The front forks are Metal Profiles. Once again, the sliders and top yoke would have melted in the fire so I didn't receive any forks with the bike.
I scoured the autumn Stafford Show for a suitable set of forks in 2016 but was only able to find two of the cast iron yokes used for the bottom yoke. But, at a pinch, I could use another one as the top yoke although Healeys used an alloy top yoke. Thinking I might find the rest of the forks at the other end of the country I went to a Kempton Park autojumble where I had arranged to collect one or two items including two large and weighty packages, one for each hand. Having been round every stall and failed to find any Metal Profiles I paused at a stall on the way out to buy one of those 2 gallon old fashioned petrol cans for Madam's 1927 Standard car. The stallholder also persuaded me to buy a suitable screw jack for the car which was rather heavy but just went into my bag. So, very well laden down by now, it was inevitable that I should find a set of fork stanchions and sliders on the next stall towards the exit! Getting that lot to the car was no mean feat!
Spot the difference on the sliders. The one standing on its own is one of the Kempton Park ones which lacked the mudguard brackets. Although I thought I could make brackets to come from the studs on the underside of the sliders, when a set of forks appeared on Ebay with sliders featuring the mudguard brackets I bought a second set of forks. These came with an alloy top yoke. But on mock assembly, I quickly found that the handlebars rotated all too readily so something was wrong.
Spot the difference on the top yokes. It seems that the first one I bought uses U shaped clamps beneath the handlebars, much like the earlier cast iron top yoke, despite the casting numbers on the underside of my two alloy yokes being the same. The yoke on the bike, which is the type originally used by Healeys, has a groove along the top between the handlebar clamps which acts as the bottom half of the clamp. So I was pretty pleased to find this brand new old stock top yoke on Ebay one day, even if the price was a bit steep. When it arrived though, I made the interesting discovery that the holes for the stanchions were too small, although the centres were correct. There are more variants to Metal Profile forks than there appear to be at first sight. Note the saw cut clamping arrangement which prevented reaming the hole out to size. The choice then was mill or lathe. I chose the lathe because I was more confident of getting exactly the correct hole size that way. Taking the gap section out of the bed I was just able to swing the yoke mounted on the faceplate. Making the tooling for this took far longer than boring the holes, as you might expect. Dummy assembly showed that the steering stem (from the Ebay forks) fouled the oil filler neck on the frame. So this too had to be shortened, a new thinner top nut made and a plug for the stem. The steering head bearings are standard taper roller bearings designed for this very use. The steering stem is clamped to the top yoke by a piece of alloy secured in place and tightened up by two allen bolts set and an angle of about 75 degrees to each other. The only way this will clamp up is by use of the play between the allen bolts and the holes in the alloy. Not a great design and the alloy clamp which came with the correct top yoke simply would not tighten up - by miles. So I had to make a new one and get the holes spot on right both in terms of centring and angle. This was another tricky job.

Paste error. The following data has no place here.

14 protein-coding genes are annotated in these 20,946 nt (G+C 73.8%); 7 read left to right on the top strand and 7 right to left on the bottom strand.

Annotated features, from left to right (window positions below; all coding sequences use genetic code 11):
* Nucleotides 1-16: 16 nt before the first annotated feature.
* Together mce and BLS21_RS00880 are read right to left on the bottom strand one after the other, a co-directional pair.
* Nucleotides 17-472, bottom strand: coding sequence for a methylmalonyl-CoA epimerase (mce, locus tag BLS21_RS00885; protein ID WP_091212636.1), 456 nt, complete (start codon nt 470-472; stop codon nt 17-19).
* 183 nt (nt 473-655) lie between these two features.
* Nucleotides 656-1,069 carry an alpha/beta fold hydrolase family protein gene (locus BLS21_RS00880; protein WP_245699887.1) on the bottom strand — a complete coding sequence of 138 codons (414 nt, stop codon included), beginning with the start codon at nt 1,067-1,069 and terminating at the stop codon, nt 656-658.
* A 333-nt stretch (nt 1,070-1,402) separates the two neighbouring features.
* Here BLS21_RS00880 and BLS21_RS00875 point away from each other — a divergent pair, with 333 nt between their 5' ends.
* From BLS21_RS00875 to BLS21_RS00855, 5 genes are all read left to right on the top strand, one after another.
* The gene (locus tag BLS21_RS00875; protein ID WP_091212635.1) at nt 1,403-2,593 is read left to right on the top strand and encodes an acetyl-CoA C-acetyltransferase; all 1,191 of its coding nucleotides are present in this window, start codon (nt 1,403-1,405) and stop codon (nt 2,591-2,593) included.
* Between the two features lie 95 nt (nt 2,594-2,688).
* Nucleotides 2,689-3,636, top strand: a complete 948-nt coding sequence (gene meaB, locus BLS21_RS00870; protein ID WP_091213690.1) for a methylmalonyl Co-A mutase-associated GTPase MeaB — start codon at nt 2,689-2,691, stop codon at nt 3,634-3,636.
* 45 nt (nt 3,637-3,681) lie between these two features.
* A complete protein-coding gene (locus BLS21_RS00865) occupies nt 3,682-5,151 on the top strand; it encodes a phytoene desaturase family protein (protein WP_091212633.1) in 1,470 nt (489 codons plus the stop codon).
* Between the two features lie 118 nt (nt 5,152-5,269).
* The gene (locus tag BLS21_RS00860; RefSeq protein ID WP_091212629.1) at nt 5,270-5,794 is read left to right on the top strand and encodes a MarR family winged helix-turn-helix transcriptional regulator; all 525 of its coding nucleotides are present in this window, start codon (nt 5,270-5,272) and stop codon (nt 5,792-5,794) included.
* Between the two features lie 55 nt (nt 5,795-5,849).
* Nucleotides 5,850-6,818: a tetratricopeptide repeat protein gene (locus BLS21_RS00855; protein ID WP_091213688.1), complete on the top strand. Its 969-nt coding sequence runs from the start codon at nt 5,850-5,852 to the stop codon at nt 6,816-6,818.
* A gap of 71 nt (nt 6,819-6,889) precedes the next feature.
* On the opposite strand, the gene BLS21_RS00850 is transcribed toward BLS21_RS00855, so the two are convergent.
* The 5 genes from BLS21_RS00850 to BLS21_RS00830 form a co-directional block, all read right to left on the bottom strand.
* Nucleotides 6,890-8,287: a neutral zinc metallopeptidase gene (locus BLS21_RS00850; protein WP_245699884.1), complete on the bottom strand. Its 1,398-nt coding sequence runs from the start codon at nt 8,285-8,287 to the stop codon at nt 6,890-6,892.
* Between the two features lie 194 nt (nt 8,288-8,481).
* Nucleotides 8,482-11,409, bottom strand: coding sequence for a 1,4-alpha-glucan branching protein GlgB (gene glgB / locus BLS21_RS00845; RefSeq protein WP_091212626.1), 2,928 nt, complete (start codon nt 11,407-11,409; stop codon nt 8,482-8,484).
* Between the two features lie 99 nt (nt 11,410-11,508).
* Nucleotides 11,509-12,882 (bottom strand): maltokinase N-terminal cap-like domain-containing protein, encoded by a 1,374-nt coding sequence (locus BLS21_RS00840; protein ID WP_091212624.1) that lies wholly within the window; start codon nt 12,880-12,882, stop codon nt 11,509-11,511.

Assembling the springs into the stanchions is an interesting and sometimes painful job. The springs are part compressed at rest which means you have to overcome their force when screwing the top cap into the stanchion. You should be able to see that the only means of turning the top cap is a hole for a tommy bar. No way are you going to get that top cap in with a tommy bar! I made a suitable short length of bar with v-shaped ends which fit inside a standard socket. That way you can push down straight and turn at the same time but I did need wife Maggie to watch that the top cap was square before I started to turn. Please tell me if you know of a better option.
Then it was polish the alloy, chrome the bottom yoke, fit new bushes and seals and assemble. Metal Profile forks are still available new, as are parts for them, from Greeves Motorcycles.
36 4G, 37 VH, 54 KH(A), 75 Healey 1000/4, 52/53 ex ISDT KHA (project).
Former Machine Registrar & Archivist, General Secretary and Single Spares Organiser (over a 25 year period).
Now Archivist once more - but not Machine Registrar.